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TLS certificates renewal process
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I was reading this study Google published based on data collected from Chrome:

My main takeaway from it is that:

  1. We should consider renewing certificates around 3 months before they expire (for wikis / Tier 1 services.)

Reason being that in the case of disaster and we're unable to look after the servers for a while or if problems arise with the certificate authority, it'd be nice to have some leeway before audiences are affected and making content inaccessible.

  1. We should make sure that at least 24 hours pass before actively using a newly issued certificate (unless it's a disaster recovery).

Reason being that clock skew is not uncommon and 24h is amble buffer to accomodate 93.3% of clients. Looking at the shape of the graph in detail, the tipping point where the percentage of users still rises significantly before becoming flat, waiting 4-5 days would get us 94% of the remaining, which amounts to 99.6% (=93.3+(6.7*0.94)).

After 24h, browsers can reasonably detect the issue and alert the user of it. Although if we can, I suppose we could aim to wait 5 days by default.

Thoughts? What is our current process?

Event Timeline

Speaking for the big unified certs we get from commercial vendors: we generally do wait ~24h (usually longer?) , between the issue date of new major certs and their deployment, but it's more unspoken general best practices than a documented policy.

We have two separate vendors we purchase the certs from in duplicate (GlobalSign and Digicert), to avoid SPOF on their runtime OCSP Stapling services throughout the year, and also in case of other vendor/renewal problems. We should be renewing in ample time in general (~1 month out?), but it gets hard to balance extreme ordering leads with the desire to keep the lifetimes low and not cheat ourselves out of our year's worth of bits. We stagger the renewals as a hedge against vendor-specific renewal issues, which is at least as good a hedge as starting ~3 months out. We deploy both of them in parallel to make sure they're both live and working under normal conditions: GlobalSign to the US sites and Digicert to the non-US sites (to avoid odds of cert choice flapping too much for a given user), and a puppet commit can switch all the sites to just one or the other, in case of a failing vendor.

Data from last time around, digging through commit logs and cert outputs:

VendorNotBeforeNotAfterSwapped into active use
GlobalSign2017-11-03 03:422018-11-22 07:592017-11-06 16:25
Digicert2017-12-21 00:002019-01-24 00:002017-12-22 14:45

So the NotBefore -> deploy windows for clock skew last time around were ~3.5 days for GlobalSign (decent, could be better) and ~1.5 days for Digicert (acceptable, but not ideal). The staggering between the two issue dates was around 47 days last time. We've been shifting those a bit further apart each year, and the next upcoming expiries are now roughly 63 days apart.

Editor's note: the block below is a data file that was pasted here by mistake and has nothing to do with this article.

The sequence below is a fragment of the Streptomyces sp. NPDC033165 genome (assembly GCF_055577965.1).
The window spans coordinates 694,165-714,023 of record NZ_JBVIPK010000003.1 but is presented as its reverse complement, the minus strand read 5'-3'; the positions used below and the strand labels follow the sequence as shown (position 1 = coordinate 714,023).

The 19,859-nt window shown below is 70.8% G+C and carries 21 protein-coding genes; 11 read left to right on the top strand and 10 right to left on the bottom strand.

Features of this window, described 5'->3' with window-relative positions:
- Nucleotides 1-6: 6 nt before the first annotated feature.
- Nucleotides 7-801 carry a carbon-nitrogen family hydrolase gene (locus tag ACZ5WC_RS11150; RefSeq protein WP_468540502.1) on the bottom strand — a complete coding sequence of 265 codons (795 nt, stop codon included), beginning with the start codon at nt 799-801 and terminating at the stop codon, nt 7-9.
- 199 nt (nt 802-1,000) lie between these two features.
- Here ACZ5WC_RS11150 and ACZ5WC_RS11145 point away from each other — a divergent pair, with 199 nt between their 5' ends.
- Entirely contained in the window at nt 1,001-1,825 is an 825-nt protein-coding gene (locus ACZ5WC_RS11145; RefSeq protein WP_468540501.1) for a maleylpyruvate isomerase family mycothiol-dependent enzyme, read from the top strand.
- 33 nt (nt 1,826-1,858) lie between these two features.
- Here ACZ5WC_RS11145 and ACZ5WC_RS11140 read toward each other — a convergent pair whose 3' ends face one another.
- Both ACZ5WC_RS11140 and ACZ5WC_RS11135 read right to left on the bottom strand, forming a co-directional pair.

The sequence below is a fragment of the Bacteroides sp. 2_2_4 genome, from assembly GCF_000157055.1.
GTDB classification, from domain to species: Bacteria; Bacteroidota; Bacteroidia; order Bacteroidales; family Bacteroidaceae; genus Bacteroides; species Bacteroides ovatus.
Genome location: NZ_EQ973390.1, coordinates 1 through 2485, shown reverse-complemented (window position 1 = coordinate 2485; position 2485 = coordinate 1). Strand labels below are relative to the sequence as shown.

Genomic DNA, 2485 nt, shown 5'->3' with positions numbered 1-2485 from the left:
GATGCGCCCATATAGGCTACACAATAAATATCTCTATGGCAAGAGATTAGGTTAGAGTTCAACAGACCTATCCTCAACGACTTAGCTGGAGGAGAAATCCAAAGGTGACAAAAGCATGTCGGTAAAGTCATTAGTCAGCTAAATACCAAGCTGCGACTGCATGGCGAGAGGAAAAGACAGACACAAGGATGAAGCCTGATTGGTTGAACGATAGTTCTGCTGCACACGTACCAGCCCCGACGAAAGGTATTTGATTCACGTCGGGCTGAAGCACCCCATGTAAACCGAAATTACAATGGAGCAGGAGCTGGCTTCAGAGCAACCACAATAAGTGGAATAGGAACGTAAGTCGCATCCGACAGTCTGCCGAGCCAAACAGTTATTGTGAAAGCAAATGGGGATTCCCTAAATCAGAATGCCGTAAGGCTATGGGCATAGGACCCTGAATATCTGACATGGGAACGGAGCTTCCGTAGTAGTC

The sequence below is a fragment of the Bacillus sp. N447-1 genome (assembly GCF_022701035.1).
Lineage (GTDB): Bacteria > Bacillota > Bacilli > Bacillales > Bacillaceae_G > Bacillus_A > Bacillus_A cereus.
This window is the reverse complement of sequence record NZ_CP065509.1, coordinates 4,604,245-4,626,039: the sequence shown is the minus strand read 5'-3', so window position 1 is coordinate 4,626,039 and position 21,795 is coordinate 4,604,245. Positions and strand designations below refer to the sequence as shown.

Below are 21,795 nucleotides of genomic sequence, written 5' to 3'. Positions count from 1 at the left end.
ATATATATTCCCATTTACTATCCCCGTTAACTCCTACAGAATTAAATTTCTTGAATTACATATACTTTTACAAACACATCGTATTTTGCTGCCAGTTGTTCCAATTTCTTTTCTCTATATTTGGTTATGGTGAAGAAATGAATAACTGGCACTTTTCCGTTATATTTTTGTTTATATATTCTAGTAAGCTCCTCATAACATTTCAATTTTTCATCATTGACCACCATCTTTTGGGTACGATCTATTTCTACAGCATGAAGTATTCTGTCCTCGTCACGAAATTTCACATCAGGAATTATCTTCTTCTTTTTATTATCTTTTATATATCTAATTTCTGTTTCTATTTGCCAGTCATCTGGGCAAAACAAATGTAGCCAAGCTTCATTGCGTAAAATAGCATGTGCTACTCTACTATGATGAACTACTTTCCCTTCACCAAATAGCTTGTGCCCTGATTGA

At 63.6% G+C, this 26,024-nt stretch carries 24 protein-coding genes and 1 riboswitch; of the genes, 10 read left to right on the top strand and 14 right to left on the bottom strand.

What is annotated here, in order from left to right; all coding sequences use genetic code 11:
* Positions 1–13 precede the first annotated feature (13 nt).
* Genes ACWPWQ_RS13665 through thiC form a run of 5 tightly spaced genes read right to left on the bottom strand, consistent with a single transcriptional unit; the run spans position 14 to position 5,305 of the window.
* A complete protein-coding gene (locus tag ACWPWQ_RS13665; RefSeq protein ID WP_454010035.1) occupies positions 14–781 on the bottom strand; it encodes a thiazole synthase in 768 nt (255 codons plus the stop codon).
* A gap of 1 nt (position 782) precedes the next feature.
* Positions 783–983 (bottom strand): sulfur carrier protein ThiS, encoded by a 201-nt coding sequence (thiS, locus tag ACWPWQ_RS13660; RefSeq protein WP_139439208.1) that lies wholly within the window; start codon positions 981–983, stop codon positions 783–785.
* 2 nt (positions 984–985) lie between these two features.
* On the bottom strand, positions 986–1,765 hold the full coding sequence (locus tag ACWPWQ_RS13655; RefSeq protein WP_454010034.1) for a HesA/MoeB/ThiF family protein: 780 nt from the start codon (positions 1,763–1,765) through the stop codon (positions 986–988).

As for the rest, especially with the one-offs using LetsEncrypt scripting today, we definitely don't have this kind of resiliency, or any kind of deployment lead time built in. We should at least fix the deployment lead-time clock skew problem in the new solution somehow (delay deployment by N days after issuance, unless it's a brand-new cert with only a self-signed/nothing preceding it for replacement).

Vvjjkkii renamed this task from TLS certificates renewal process to zrbaaaaaaa.Jul 1 2018, 1:06 AM
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BBlack mentioned this in Unknown Object (Task).Oct 12 2018, 3:48 PM

FYI I opened a feature request on certbot to propose a delay before deployment as stated here, and will soon propose a patch there.

I don't think we use certbot anywhere except maybe Gerrit.

This ticket hasn't been updated since the acme-chief deployment, which is now being used for the unified cert, as well as the miscellaneous sites.
The unified one is configured to stage new certs from LE for a week before they should be served to users.

Since they're LE certs they only have 3 months validity in the first place, looks like we aim to renew when it's got 30 days left, but there's currently a DigiCert unified cert that could be used if it broke. (Looks like there wasn't a DigiCert issued cert available between 6th October and 2nd November though there is a GlobalSign one good through to 22nd November)

@BBlack Based on the three references you've made to this ticket over the past two years, I guess this has de-facto been accepted as-is. Should we document this somewhere in a runbook or other policy of sorts?

BBlack claimed this task.

Added a section to about renewal which mentions aging out new manually-issued certs